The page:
One Forty to Fifty-Minute Class Period
The learner will:
- define natural resources and give examples.
- generate ideas of ways to conserve, preserve and protect our natural resources.
Students will take home the books they have made about protecting and preserving our natural resources. They will be sharing them with their families to remind them of this important citizen responsibility. A note will be sent home to parents to explain the expectations of their child in presenting the book to them.
Name three or four natural resources (water, coal, trees, copper) and ask students what they have in common.
- Read the book Our Planet: Earth. Pause at page 24. Ask and tell: What do the words “natural resources” mean? Hear student responses. Look at each word separately. What does “natural” mean? (It comes from nature.) What are “resources?” (things we use). Natural resources are things we use that come from nature. Ask: Does anyone remember what we learned about natural resources yesterday? (We all share our natural resources. It is everyone’s responsibility to take care of them.)
- Continue reading the book Our Planet: Earth. Pause again at pages 30 - 31 and ask, “What can you do?” As you read through the ideas on these two pages, brainstorm with students on other ways they could help.
- Trees - What else do we get from trees? (paper, wood, food like nuts and maple syrup) What else could you do to save trees? (Don’t waste paper; write on both sides of paper; recycle paper; be careful about forest fires.)
- Water - How do we use water? (drinking, washing, cooking) Can we live without water? (No)
Are there any other ways to save water besides what was named in the book? (take short showers; collect rain water to water your garden)
- Tell the class to think of some of the ways to take care of our natural resources. Ask: What ways would you like to share with your family? We will be making a “What We Can Do” book. Give each student the pre-made books to the students. Instruct the students to write the title “What We Can Do” and their name on the cover.
- On the three remaining pages in the book, tell the students to write and illustrate their conservation ideas. They must label the natural resource that they are addressing on each page before writing their helpful idea, e.g., Water is a natural resource. Don’t let the water run when you brush your teeth. Trees are a natural resource... Note: Kindergarten students could just illustrate their books and tell about their drawings. Second graders’ books could be made out of three pages of paper instead of two. This would give them five pages on which to write their conservation ideas.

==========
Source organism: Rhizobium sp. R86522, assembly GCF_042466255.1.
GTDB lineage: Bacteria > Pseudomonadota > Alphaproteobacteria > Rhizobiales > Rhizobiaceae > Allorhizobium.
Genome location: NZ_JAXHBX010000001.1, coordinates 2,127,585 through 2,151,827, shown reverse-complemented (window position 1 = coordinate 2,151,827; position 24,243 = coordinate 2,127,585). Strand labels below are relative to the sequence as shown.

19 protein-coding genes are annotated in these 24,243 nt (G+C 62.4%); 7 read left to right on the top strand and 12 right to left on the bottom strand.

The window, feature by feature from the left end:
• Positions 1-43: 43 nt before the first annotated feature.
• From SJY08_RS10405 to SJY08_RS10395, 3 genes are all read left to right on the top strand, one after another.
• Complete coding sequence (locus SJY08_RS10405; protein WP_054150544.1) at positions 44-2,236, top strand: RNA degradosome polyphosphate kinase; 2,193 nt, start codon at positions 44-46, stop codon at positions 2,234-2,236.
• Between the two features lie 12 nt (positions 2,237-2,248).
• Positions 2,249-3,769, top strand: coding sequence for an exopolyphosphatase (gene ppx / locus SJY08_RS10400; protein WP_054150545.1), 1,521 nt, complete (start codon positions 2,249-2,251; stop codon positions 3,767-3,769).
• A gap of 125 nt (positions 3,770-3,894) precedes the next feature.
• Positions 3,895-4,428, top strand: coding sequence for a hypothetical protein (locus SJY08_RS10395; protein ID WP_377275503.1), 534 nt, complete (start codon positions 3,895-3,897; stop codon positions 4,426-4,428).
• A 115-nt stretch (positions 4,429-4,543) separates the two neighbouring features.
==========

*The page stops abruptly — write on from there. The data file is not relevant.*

- When the books are written and illustrated, break the class into groups of four. Tell the students that they will take their books home to share with their families. Instruct the students to practice reading their books to each other. At this time the teacher should model the delivery of the book while encouraging the students to be sure to tell about the natural resource being addressed. Distribute Sharing Our Learning Letter (see Attachment One) to all students and explain that it should be returned with a signature
Earthworks Group, The. 50 Simple Things Kids Can Do to Save the Earth. Earthworks Press, 1995. ISBN-13: 978-1879682603
Feder-Feitel, Lisa. Our Planet: Earth. New York: Scholastic, 1993.
Seuss, Dr. The Lorax. Random House Books for Young Readers, 1971. ISBN-13: 978-9650706005
Lesson Developed By:Lynn Chamberlain
My class has been learning about citizenship. We have learned that as an American citizen, we have certain rights and responsibilities. One of those responsibilities is to protect and preserve our natural resources.
My assignment in Part One is to read my book, What We Can Do! to you. I must remember to use the words natural resources to describe air, water, soil and trees. We will work together to complete Part Two.
I hope you enjoy my presentation. This sheet needs to be returned to school on :
Part One Objectives:
The learner will:
Please let me know if this homework was helpful to you and your child by writing YES or NO after each statement.
Your additional comments are always welcomed!
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